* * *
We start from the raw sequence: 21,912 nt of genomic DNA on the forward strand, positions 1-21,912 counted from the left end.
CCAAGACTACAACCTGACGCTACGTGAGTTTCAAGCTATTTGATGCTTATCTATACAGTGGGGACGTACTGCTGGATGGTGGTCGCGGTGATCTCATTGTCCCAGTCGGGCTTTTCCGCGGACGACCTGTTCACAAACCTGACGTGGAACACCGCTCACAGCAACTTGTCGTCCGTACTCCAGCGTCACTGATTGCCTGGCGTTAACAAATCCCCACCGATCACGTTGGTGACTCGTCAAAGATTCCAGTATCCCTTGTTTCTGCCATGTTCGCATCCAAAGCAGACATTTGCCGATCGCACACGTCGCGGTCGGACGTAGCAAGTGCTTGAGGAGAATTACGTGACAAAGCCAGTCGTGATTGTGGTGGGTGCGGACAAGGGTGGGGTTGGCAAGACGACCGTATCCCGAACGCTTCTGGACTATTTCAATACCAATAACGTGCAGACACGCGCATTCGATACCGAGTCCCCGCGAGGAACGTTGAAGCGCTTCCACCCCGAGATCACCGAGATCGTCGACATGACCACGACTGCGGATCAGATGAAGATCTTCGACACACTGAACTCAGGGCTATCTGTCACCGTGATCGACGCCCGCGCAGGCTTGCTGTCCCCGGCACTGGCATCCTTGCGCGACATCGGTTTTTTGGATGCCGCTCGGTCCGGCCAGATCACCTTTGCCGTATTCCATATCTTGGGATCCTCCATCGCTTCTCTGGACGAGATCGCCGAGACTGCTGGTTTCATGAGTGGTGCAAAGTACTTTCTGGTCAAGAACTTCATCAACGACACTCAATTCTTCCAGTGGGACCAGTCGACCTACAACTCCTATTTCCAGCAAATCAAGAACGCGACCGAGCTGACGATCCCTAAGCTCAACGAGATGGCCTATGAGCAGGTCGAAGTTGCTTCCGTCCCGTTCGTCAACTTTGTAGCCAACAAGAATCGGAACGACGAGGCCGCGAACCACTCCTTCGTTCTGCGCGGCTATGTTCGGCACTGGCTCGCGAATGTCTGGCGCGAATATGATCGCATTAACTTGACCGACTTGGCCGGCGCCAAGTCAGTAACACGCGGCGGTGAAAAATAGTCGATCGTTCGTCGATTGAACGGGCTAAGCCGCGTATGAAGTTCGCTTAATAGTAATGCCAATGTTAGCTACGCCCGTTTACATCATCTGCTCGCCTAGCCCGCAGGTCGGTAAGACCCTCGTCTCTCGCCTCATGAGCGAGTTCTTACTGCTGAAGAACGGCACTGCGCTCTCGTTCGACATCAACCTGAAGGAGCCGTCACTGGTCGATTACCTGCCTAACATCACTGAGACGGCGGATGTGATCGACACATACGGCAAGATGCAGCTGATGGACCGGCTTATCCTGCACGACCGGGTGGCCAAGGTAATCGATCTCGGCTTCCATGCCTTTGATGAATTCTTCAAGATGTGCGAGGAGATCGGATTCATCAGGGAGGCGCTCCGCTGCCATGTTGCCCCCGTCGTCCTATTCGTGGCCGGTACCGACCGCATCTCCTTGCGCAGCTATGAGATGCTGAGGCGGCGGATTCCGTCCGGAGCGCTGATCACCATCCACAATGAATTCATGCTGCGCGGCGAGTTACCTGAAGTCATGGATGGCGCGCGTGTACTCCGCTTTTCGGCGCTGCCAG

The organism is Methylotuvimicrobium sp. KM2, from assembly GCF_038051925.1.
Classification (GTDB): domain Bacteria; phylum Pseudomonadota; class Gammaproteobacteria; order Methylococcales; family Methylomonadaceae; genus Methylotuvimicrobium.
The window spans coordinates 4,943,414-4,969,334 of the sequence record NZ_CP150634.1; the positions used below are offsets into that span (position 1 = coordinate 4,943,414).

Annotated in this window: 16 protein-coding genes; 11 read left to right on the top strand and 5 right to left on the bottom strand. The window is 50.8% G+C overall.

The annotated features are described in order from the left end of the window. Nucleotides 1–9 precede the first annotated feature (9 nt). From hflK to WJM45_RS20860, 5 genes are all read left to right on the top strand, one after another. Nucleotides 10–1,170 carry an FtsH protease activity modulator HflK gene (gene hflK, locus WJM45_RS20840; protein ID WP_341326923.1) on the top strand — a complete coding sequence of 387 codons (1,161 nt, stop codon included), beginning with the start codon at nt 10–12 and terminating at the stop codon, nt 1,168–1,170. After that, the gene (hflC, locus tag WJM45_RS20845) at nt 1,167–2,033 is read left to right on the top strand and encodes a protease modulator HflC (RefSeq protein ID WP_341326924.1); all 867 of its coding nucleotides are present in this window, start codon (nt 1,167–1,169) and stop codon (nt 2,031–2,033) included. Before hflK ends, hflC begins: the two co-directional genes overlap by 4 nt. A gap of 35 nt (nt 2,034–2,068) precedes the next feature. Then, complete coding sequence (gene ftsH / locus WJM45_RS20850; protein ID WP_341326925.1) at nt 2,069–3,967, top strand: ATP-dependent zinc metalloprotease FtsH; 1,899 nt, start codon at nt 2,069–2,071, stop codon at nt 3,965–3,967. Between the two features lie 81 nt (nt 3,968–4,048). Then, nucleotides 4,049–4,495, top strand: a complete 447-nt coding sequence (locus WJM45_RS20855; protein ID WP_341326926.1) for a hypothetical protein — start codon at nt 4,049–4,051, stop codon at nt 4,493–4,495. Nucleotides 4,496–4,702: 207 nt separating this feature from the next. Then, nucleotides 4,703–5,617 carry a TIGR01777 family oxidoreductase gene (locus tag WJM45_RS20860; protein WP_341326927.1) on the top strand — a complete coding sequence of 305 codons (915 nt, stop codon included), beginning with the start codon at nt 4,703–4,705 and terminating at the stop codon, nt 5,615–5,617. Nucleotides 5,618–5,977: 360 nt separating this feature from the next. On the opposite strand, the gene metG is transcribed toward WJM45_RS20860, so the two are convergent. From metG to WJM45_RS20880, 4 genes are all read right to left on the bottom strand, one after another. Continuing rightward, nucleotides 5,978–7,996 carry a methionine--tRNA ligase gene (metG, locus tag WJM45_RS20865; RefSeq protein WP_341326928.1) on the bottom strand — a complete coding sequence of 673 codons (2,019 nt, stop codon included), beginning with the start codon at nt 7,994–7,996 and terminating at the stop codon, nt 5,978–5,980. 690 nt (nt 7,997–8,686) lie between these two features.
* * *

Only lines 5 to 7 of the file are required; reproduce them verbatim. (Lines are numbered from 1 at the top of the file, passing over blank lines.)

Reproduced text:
The window spans coordinates 4,943,414-4,969,334 of the sequence record NZ_CP150634.1; the positions used below are offsets into that span (position 1 = coordinate 4,943,414).

Annotated in this window: 16 protein-coding genes; 11 read left to right on the top strand and 5 right to left on the bottom strand. The window is 50.8% G+C overall.

The annotated features are described in order from the left end of the window. Nucleotides 1–9 precede the first annotated feature (9 nt). From hflK to WJM45_RS20860, 5 genes are all read left to right on the top strand, one after another. Nucleotides 10–1,170 carry an FtsH protease activity modulator HflK gene (gene hflK, locus WJM45_RS20840; protein ID WP_341326923.1) on the top strand — a complete coding sequence of 387 codons (1,161 nt, stop codon included), beginning with the start codon at nt 10–12 and terminating at the stop codon, nt 1,168–1,170. After that, the gene (hflC, locus tag WJM45_RS20845) at nt 1,167–2,033 is read left to right on the top strand and encodes a protease modulator HflC (RefSeq protein ID WP_341326924.1); all 867 of its coding nucleotides are present in this window, start codon (nt 1,167–1,169) and stop codon (nt 2,031–2,033) included. Before hflK ends, hflC begins: the two co-directional genes overlap by 4 nt. A gap of 35 nt (nt 2,034–2,068) precedes the next feature. Then, complete coding sequence (gene ftsH / locus WJM45_RS20850; protein ID WP_341326925.1) at nt 2,069–3,967, top strand: ATP-dependent zinc metalloprotease FtsH; 1,899 nt, start codon at nt 2,069–2,071, stop codon at nt 3,965–3,967. Between the two features lie 81 nt (nt 3,968–4,048). Then, nucleotides 4,049–4,495, top strand: a complete 447-nt coding sequence (locus WJM45_RS20855; protein ID WP_341326926.1) for a hypothetical protein — start codon at nt 4,049–4,051, stop codon at nt 4,493–4,495. Nucleotides 4,496–4,702: 207 nt separating this feature from the next. Then, nucleotides 4,703–5,617 carry a TIGR01777 family oxidoreductase gene (locus tag WJM45_RS20860; protein WP_341326927.1) on the top strand — a complete coding sequence of 305 codons (915 nt, stop codon included), beginning with the start codon at nt 4,703–4,705 and terminating at the stop codon, nt 5,615–5,617. Nucleotides 5,618–5,977: 360 nt separating this feature from the next. On the opposite strand, the gene metG is transcribed toward WJM45_RS20860, so the two are convergent. From metG to WJM45_RS20880, 4 genes are all read right to left on the bottom strand, one after another. Continuing rightward, nucleotides 5,978–7,996 carry a methionine--tRNA ligase gene (metG, locus tag WJM45_RS20865; RefSeq protein WP_341326928.1) on the bottom strand — a complete coding sequence of 673 codons (2,019 nt, stop codon included), beginning with the start codon at nt 7,994–7,996 and terminating at the stop codon, nt 5,978–5,980. 690 nt (nt 7,997–8,686) lie between these two features.